Banned Books discussion


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message 1: by Alex (last edited Aug 25, 2016 11:38AM) (new)

Alex (alexinmadison) | 9 comments A Wrinkle In Time was "The Book" for me. You know the one? The first book you read and realize that reading can be a totally fabulous experience? My parents drown us in books as kids. Our house even had a library - not just bookshelves in the living room. But it wasn't until A Wrinkle In Time that I became a self-propelled (and pretty voracious) reader. I literally can't think of any reason this book would be banned. Anyone have any insight?

message 2: by Nated (last edited Aug 25, 2016 11:38AM) (new)

Nated Doherty | 24 comments Whatever it was, it probably had something to do with the ability to inspire that you found. I think banning is generally exercised, consciously or not, in an effort to control the audience, to keep them from being inspired in one way or another. It's closing doors for people, or trying to tell them they're dangerous.

I suppose it could have been the anti-totalitarian section towards the end, where they fight that 'central intelligence' thing, that thinks for all the people on the plane, or something, I'm thinking of the right book, right?

message 3: by Alex (last edited Aug 25, 2016 11:39AM) (new)

Alex (alexinmadison) | 9 comments Right... "IT" is the centralized brain that thinks for the entire planet. Regardless, to ban a fantasy book for fear that some children might actually GET the analogy is pretty lame. I read this when I was, like, 11 or 12. I took it at face value, not understanding that some people write in metaphor.

message 4: by Carly (last edited Aug 25, 2016 11:40AM) (new)

Carly I highly doubt a book could be banned in America for being "anti-totalitarian." In public school, most of the required reading is anti-totalitarian. Take, for example 1984, Brave New World, Anthem by Ayn Rand, and Night by Elie Wiesel, all of which I read in Texan public schools. Actually A Wrinkle in Time was challenged for the same reason as the Harry Potter books: a positive portrayal of witchcraft. One complaint referred to some senseless crap about anti-Christian sentiments, I believe. Weird considering that Madeline L'Engle is in that exclusive canon of great Christian children's writers which seems to only include her and C.S. Lewis.

message 5: by Trevor (last edited Aug 25, 2016 11:41AM) (new)

Trevor I've never read this particular book, but recently my daughters have just finished reading the last of the Potter Books. I started out reading them to my daughters when they were too young to read them to themselves and now my daughters read them to me. Yes, it's all be very cute. Now, the other day they asked me why we started reading them in the first place.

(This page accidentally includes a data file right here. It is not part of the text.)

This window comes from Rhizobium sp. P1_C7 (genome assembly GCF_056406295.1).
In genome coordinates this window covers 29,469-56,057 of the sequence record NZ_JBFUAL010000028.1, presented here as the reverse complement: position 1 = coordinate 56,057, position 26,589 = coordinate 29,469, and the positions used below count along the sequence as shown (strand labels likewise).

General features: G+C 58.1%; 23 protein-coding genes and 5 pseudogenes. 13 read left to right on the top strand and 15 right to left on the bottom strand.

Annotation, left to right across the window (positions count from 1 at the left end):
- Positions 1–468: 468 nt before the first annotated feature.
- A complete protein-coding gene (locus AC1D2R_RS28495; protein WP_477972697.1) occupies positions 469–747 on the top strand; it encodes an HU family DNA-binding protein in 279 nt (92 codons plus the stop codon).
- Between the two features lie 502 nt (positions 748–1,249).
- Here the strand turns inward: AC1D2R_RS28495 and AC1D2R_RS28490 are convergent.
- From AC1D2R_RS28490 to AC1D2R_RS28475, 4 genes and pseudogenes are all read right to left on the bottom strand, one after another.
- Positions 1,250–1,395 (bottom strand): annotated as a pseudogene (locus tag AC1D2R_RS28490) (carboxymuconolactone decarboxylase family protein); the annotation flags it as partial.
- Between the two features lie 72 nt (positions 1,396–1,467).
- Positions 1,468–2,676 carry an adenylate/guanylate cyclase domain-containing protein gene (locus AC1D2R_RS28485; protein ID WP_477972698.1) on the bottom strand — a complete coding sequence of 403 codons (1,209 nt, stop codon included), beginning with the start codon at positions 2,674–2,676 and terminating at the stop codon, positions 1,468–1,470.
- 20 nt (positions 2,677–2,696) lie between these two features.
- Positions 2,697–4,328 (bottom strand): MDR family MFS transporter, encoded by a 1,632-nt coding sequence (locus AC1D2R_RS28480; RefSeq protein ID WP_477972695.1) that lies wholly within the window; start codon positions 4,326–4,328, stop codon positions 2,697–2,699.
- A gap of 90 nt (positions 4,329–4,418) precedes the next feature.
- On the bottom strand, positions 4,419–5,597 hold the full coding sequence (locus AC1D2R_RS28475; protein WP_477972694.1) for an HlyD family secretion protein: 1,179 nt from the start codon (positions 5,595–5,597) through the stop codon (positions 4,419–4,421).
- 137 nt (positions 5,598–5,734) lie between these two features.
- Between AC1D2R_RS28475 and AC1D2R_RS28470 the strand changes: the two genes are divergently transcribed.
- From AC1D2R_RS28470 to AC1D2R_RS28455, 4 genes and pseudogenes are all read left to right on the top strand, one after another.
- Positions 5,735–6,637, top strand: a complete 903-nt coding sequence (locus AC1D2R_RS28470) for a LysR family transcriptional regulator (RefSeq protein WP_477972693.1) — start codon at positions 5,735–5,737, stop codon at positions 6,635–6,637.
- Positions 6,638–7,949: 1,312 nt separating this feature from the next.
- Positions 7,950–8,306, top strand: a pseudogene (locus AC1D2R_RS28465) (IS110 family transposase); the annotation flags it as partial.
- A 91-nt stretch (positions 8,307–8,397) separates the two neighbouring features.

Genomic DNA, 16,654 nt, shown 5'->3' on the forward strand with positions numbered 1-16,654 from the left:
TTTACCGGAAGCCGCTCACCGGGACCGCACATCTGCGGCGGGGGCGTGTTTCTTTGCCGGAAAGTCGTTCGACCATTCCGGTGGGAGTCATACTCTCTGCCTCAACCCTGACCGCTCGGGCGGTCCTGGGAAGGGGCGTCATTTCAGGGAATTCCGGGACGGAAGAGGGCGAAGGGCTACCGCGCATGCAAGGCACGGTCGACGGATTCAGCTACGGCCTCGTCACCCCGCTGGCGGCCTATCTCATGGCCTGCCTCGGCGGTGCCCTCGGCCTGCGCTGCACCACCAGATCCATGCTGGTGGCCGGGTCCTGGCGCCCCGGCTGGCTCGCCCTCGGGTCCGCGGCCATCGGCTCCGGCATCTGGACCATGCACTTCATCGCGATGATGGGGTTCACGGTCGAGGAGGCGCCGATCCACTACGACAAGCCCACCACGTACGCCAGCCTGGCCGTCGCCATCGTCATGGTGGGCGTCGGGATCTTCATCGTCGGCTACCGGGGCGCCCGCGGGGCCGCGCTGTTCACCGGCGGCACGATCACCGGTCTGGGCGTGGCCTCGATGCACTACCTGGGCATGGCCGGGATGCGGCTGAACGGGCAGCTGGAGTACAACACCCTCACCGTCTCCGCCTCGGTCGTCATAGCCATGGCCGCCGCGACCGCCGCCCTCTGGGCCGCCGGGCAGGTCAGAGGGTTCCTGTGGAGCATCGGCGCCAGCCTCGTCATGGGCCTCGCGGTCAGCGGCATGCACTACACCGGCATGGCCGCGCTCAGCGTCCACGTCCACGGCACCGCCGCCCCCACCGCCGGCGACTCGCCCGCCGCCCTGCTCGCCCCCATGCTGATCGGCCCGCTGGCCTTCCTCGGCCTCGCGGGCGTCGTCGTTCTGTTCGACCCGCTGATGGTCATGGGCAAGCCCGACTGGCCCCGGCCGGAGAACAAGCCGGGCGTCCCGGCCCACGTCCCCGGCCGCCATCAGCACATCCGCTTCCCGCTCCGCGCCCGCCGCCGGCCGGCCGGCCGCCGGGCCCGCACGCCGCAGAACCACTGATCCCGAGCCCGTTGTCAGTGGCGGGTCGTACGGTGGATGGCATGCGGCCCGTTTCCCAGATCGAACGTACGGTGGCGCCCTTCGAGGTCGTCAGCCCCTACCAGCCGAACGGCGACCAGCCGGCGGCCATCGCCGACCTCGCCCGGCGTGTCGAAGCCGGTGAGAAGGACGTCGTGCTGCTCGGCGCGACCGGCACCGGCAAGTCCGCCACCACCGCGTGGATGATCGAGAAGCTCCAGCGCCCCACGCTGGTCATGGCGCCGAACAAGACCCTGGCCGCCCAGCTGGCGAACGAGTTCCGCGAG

Well, the answer was that I saw a news report saying that Fundamentalist Christians in the US wanted this book banned - and I could think of no higher recommendation for reading any book than that.

Of course,this isn't a fool proof method of choosing books to read - sometimes (as hard as it sounds to believe this) even Fundamentalist Christians select books to ban that aren't worth reading. But then, even the best of critics recommend rubbish books some of the time.

message 6: by Carly (last edited Aug 25, 2016 11:43AM) (new)

Carly Makes sense. Usually the first criteria for banning a book in the US has nothing to do with how offensive the material is; it usually has more to do with how popular the book is among the nation's youth. In the view of your average fundamentalist, any book that children get excited about is bound to contain some sinful, seductive ideas. Which is sometimes true & accounts for those rubbish books on the banned list. But personally, I can't wait to have kids so I can recommend banned books to them.

message 7: by Alex (last edited Aug 25, 2016 11:43AM) (new)

Alex (alexinmadison) | 9 comments Well said Carly.

message 8: by Mark (last edited Aug 25, 2016 11:48AM) (new)

Mark Stone (electricpaladin) | 1 comments I think it's a little hysterical to say that fundamentalists want to ban a book because it's good or popular. The reasons that A Wrinkle in Time was banned seem clear to me.

1. Witchraft - a character named Mrs. Which is portrayed sympathetically. Magic is present and benevolent.

2. Religion - spiritual themes not exclusively Christian are presented. For example, Jesus is listed as one of many guides who fought to keep Earth free from the darkness. He is described as peer to Buddha, Gandhi, Bach, Einstein and Euclid, some of whom are (gasp!) scientists and religious figures from other faiths.

What makes Christians banning A Wrinkle in Time absurd is that L'Engle is a liberal Christian theologian. She has written more Christian philosophy than she has fantasy. Of course, the sorts of Christians who go about banning books aren't the liberal types.

Anyway, the point I'm trying to make is that A Wrinkle in Time was banned for specific and predictable reasons, not because it is anti-authoritarian or exciting.

message 9: by Wendy (last edited Aug 25, 2016 11:49AM) (new)

Wendy Wanderer | 5 comments While Wrinkle In Time may have been "banned" for specific reasons there's no doubt that many books with similar themes are completely ignored. While being anti-authoritarian or exciting or even popular may not be the actual reason for "banning" a book certainly most people don't bother looking beyond the simplistic reason some authority or another has given for "banning" a book and simply accept as fact that the book is somehow a danger to their own faith or the faith of their children.